"Once we've identified a Division I football player, and we've talked to the coach, get the transcripts evaluated, and think he's a really good player, but he's got some academic issues, then we talk to the coach and he has the kid call us," said Coach DuPaix. "Once we talk to the young man we say, 'Hey, we like you but you have to change this for us to really like you.' Then they obviously say, 'Hey, I want to be a part of BYU,' and they'll make the efforts to make those changes. It's done all the time."
That means the recruiting pool is not only very shallow, but also allows also colleges more time – due to not having to evaluate in other areas that don't pertain to football – to better establish relationships with the recruits. However, when a recruit is educated on and fully understands that a scholarship from BYU is a scholarship for more than just football, the balance becomes more stable.
"When a young man sees that his options might be BYU, or whatever else the school is, they're very distinct and very different," DuPaix said. "There are things that BYU offers that other colleges don't offer, and if you want that, where are you going to go? You're going to go to BYU, and the ones that self-select to go somewhere else, that's okay. We only have so many spots every year to bring kids in anyhow, so we need to make sure to bring in the right kids that want to be here and have a desire to be great here at BYU."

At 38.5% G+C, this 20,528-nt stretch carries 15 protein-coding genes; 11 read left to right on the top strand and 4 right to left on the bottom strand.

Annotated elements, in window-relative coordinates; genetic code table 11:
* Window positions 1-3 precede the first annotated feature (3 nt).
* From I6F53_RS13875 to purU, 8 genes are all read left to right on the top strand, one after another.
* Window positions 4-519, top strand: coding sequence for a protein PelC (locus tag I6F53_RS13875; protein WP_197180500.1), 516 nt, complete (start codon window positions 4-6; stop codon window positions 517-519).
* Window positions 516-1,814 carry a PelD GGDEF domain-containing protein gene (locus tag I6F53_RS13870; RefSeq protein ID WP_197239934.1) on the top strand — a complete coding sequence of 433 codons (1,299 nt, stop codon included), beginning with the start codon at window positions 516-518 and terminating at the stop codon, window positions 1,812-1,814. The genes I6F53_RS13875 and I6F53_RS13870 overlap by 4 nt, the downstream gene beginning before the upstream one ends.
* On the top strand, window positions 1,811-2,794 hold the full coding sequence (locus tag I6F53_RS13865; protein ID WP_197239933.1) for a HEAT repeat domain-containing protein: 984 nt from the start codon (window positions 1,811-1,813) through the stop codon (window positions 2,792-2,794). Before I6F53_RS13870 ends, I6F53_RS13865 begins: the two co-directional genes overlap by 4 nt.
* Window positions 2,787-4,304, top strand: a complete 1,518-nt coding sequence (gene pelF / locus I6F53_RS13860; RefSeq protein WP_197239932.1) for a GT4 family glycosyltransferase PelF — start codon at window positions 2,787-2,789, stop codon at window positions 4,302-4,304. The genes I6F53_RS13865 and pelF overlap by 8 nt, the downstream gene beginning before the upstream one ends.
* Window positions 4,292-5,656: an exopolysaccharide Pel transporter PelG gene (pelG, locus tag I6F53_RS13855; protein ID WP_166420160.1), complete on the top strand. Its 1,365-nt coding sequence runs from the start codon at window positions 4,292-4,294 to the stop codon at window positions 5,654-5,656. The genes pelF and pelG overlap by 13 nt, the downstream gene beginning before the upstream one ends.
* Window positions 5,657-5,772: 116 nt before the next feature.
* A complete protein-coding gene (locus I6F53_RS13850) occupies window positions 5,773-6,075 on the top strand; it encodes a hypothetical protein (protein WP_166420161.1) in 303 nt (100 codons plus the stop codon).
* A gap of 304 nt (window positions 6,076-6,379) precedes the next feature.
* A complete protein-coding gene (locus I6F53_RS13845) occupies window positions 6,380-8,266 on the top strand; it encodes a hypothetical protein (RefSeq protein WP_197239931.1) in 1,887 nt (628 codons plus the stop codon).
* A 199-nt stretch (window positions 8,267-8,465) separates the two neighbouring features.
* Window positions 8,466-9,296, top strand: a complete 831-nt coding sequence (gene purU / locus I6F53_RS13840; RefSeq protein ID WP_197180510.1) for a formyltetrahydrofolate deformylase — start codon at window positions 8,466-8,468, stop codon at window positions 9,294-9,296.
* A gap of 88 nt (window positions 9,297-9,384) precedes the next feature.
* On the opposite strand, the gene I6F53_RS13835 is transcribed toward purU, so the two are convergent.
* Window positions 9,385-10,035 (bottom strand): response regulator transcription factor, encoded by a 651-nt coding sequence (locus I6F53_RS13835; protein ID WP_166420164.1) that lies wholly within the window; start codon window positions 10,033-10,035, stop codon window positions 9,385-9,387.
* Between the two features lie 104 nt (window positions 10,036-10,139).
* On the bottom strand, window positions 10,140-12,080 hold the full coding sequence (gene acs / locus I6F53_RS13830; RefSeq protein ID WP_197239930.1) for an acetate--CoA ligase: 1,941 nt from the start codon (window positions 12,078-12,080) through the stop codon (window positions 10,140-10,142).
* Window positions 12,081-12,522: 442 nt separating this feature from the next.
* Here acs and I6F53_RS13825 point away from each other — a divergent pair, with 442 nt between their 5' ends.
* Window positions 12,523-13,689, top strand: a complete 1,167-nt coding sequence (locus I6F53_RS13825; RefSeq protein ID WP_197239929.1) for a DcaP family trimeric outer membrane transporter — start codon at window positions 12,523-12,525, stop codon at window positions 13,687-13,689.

Meanwhile, BYU seems to be recruiting more and more against colleges with unique or specialized identities of their own, such as Stanford, Notre Dame or the service academies.
"I don't know how Notre Dame goes about their whole recruiting process and don't know the exact details of what they do," said DuPaix. "I know that if a young man truly wants to be surrounded by other football players have a high standard and want to be around other great football players that try and live a high standard and have high academics, we'll get them."
When Coach DuPaix first came to BYU, he took over as BYU's recruiting coordinator. He didn't change much in terms of how the recruiting coordinating process works.
"No, there's not a lot of there that I had to change," DuPaix said. "I mean, to be quite honest with you, whenever you come together as a new staff there's new ideas, new energy and just the camaraderie in and of itself. When you take Coach Mendenhall – and you guys all know him really well and he's one smart dude, and he knows what he's doing – he has certain procedures and protocols in place, and so there are some things that we've tweaked and altered a little bit.
"But the overall consensus was that, 'Hey, let's go full speed ahead and find the finest football players in America that we want that can live the BYU standards, that have great academics, and get them here. That's our effort and we have a great staff and our guys are working tirelessly all year. Recruiting is a year-long thing to find those kids and get them here."
For the 2012 class, BYU has done very well in combing the country and finding those kids that fit what the coaching staff is looking for athletically, academically and in terms of character.